The bill expands eligibility for certain premium and cost-sharing subsidies for low-income beneficiaries under the Medicare prescription drug benefit. For example, the bill (1) raises the maximum allowable income for beneficiaries to qualify, and (2) allows certain residents of U.S. territories to automatically qualify.
TITLE VI--PROVIDING FOR DENTAL, VISION, AND HEARING COVERAGE UNDER THE MEDICARE PROGRAM
The bill also expands Medicare coverage to include (1) dentures and dental and oral health services, including basic and major treatments (as determined by the CMS) as well as specified preventive and screening services; (2) hearing aids and hearing rehabilitation and treatment services; and (3) eyeglasses, contact lenses, and vision services, including routine eye examinations and contact lens fittings.
TITLE VII--NIH, FDA, AND OPIOIDS FUNDING
The bill provides additional funds for several public health programs. Among other things, the bill (1) provides specified funds for innovation projects at the National Institutes of Health through FY2030 and for innovation projects at the Food and Drug Administration through FY2029; and (2) establishes the Opioid Epidemic Response Fund to support HHS programs and initiatives, including the State Opioid Response Grant Program.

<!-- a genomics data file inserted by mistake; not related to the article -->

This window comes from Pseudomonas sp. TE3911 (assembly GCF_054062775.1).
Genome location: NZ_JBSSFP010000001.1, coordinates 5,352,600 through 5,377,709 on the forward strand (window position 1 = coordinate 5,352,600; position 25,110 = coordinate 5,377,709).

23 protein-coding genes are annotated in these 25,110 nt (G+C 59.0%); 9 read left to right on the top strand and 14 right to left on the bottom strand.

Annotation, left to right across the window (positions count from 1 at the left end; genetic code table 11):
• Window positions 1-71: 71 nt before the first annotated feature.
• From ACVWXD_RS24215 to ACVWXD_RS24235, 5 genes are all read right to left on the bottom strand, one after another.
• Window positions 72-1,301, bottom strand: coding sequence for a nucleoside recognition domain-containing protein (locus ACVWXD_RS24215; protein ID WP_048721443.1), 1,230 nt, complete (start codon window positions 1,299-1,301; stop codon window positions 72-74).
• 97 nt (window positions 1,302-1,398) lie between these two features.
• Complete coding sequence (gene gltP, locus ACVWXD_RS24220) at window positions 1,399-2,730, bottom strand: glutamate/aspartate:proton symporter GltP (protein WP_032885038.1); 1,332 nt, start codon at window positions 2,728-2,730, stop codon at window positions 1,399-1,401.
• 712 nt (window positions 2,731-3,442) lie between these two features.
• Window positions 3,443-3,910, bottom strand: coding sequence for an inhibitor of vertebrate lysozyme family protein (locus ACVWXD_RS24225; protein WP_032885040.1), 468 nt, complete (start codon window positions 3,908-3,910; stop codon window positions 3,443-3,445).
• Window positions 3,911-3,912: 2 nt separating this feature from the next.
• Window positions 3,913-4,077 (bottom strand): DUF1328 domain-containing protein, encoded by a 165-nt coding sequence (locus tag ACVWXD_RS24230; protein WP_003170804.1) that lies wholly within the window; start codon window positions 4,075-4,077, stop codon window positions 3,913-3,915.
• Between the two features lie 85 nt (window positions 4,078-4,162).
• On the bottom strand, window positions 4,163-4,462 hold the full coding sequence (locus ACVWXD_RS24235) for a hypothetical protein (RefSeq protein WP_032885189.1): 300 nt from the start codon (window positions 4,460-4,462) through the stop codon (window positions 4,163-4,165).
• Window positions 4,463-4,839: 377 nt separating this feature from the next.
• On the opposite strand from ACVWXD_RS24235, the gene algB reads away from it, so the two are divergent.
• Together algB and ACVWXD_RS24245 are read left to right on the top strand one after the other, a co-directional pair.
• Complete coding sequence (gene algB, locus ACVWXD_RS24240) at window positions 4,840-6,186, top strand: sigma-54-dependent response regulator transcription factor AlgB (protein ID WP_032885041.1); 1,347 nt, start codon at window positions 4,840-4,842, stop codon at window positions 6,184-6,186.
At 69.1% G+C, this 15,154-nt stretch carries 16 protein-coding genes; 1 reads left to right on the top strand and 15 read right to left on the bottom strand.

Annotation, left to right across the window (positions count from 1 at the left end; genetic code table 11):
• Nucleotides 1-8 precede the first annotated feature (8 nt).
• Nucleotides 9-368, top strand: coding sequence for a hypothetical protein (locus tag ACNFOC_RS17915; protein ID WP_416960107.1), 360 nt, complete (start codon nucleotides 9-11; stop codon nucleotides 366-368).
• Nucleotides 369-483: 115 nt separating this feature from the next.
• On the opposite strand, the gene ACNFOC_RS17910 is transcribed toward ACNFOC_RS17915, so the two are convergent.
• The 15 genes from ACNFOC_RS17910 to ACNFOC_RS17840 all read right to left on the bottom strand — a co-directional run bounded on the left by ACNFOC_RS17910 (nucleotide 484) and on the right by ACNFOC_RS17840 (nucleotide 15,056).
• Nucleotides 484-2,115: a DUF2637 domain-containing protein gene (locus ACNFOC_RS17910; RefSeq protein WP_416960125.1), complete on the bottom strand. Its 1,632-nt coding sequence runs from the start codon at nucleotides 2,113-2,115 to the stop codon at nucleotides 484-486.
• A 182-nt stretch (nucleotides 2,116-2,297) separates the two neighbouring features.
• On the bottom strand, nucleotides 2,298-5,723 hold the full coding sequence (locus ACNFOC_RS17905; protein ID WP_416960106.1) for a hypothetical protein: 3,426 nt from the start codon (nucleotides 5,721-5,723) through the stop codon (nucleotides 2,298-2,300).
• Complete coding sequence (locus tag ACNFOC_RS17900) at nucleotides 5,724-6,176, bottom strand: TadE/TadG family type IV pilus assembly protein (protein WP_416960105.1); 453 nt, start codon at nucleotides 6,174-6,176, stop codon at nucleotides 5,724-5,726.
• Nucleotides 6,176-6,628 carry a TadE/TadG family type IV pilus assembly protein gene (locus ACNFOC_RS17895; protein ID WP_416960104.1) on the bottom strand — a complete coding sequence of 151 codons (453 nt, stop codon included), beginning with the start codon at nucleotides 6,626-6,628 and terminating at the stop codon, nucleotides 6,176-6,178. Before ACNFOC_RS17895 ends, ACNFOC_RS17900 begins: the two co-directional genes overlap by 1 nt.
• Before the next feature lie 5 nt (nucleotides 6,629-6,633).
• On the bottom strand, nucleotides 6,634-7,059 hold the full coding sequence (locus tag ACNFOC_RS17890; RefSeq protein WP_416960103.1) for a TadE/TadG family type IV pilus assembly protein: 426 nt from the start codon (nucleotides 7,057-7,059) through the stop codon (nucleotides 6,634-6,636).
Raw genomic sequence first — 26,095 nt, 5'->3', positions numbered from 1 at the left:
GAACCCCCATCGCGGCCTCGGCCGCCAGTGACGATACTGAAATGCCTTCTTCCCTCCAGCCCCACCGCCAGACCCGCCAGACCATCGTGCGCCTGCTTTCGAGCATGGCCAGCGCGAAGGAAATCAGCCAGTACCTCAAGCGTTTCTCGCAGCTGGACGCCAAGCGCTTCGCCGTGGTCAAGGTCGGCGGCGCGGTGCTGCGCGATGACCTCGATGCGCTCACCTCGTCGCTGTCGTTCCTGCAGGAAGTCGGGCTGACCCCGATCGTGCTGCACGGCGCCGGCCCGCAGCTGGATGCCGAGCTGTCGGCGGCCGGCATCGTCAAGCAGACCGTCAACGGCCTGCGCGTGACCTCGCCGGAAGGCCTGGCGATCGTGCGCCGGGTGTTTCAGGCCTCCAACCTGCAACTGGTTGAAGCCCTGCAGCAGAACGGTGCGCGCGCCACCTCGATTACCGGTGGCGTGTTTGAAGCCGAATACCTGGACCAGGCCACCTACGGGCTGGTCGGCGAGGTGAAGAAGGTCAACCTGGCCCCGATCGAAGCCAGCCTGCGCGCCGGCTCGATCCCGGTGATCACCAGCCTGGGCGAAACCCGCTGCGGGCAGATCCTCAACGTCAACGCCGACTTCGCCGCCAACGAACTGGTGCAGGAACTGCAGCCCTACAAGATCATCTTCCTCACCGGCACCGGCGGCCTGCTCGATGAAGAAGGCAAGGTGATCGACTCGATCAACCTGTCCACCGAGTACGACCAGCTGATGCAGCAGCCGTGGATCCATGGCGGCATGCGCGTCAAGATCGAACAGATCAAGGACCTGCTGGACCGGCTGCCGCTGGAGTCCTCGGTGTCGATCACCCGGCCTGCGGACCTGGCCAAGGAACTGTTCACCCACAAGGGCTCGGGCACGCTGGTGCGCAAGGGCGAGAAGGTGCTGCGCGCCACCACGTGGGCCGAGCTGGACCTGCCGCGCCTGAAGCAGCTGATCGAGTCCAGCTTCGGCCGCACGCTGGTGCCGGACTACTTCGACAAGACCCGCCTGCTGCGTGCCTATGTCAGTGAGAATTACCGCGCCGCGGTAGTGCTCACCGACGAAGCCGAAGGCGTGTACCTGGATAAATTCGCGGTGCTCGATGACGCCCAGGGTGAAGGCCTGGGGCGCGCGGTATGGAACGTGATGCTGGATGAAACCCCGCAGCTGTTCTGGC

Additionally, HHS must take a series of actions relating to health care administrative costs. Specifically, HHS must develop a strategy and take associated action to reduce unnecessary costs and administrative burdens in the health care system, including Medicare, Medicaid, and the private health-insurance market, by at least half over a period of 10 years. HHS must also award grants so that states may establish commissions targeting such costs.
The bill also establishes and revises several other health care programs and requirements.
For example, the bill (1) expands guaranteed issue rights with respect to Medigap policies (Medicare supplemental health-insurance policies); (2) provides specified funds for the Community Health Centers Fund through FY2025; (3) establishes grant programs to support mental health and trauma services in schools, as well as career development programs for health professionals; and (4) requires pass-through pricing models, and prohibits spread-pricing, for payment arrangements with pharmacy benefit managers under Medicaid.
Additionally, the CMS must issue regulations that require direct-to-consumer television advertisements for all covered drugs and biologics under Medicare and Medicaid to include the list price of a 30-day supply or for a typical course of treatment. (On May 10, 2019, the CMS issued a final rule titled Medicare and Medicaid Programs; Regulation to Require Drug Pricing Transparency. The rule requires direct-to-consumer television advertisements for covered drugs and biologics under Medicare and Medicaid to include the list price of a 30-day supply or for a typical course of treatment, if the list price is at least $35 per month. The rule was scheduled to take effect July 9, 2019; however, a federal court blocked implementation, citing a lack of statutory authority.)